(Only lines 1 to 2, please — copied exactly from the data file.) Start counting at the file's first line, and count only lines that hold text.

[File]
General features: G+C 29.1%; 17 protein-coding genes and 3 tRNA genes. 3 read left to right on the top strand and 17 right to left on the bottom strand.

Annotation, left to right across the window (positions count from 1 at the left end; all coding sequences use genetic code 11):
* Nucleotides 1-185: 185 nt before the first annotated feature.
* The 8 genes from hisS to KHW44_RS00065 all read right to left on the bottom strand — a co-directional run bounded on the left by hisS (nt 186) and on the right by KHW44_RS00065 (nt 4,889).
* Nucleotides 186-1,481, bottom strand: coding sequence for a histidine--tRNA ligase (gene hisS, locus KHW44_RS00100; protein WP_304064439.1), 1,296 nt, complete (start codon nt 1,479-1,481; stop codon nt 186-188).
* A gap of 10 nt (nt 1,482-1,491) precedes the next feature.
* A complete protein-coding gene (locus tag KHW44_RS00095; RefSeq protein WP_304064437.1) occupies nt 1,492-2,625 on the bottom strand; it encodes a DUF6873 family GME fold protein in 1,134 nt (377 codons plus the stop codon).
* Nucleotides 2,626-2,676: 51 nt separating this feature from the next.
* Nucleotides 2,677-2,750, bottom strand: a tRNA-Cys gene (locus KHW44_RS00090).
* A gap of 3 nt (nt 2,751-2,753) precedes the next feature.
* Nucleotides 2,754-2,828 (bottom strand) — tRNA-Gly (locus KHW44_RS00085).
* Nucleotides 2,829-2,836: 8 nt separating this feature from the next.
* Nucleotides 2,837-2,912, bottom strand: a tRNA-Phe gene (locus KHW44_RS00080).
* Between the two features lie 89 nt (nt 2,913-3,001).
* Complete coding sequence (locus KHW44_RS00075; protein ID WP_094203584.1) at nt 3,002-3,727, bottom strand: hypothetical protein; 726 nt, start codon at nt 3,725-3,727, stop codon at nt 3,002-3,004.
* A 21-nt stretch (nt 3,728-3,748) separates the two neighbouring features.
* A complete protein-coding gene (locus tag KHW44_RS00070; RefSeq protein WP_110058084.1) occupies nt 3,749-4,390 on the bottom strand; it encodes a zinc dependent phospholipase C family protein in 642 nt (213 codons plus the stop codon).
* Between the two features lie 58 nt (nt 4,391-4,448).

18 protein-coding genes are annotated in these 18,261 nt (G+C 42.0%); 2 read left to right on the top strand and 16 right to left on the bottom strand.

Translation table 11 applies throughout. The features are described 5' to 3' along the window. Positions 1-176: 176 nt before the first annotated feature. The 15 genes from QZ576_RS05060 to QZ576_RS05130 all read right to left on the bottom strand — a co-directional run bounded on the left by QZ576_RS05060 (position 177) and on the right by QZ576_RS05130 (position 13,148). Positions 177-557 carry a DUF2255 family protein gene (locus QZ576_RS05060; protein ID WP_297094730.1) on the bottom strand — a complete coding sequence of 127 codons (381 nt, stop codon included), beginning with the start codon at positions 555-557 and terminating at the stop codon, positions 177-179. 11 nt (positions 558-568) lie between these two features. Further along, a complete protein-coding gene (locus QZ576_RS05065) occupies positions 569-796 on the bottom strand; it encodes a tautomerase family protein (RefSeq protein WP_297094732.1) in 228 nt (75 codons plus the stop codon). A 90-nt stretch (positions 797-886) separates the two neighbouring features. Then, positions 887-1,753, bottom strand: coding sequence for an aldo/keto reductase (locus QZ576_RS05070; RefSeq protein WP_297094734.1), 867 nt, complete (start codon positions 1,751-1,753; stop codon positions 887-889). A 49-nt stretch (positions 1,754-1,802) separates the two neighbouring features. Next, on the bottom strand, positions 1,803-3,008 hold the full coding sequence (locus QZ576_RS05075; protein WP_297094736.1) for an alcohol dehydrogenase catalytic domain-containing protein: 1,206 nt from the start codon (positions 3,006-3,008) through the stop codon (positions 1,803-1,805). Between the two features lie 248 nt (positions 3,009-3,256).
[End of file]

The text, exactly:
General features: G+C 29.1%; 17 protein-coding genes and 3 tRNA genes. 3 read left to right on the top strand and 17 right to left on the bottom strand.

Annotation, left to right across the window (positions count from 1 at the left end; all coding sequences use genetic code 11):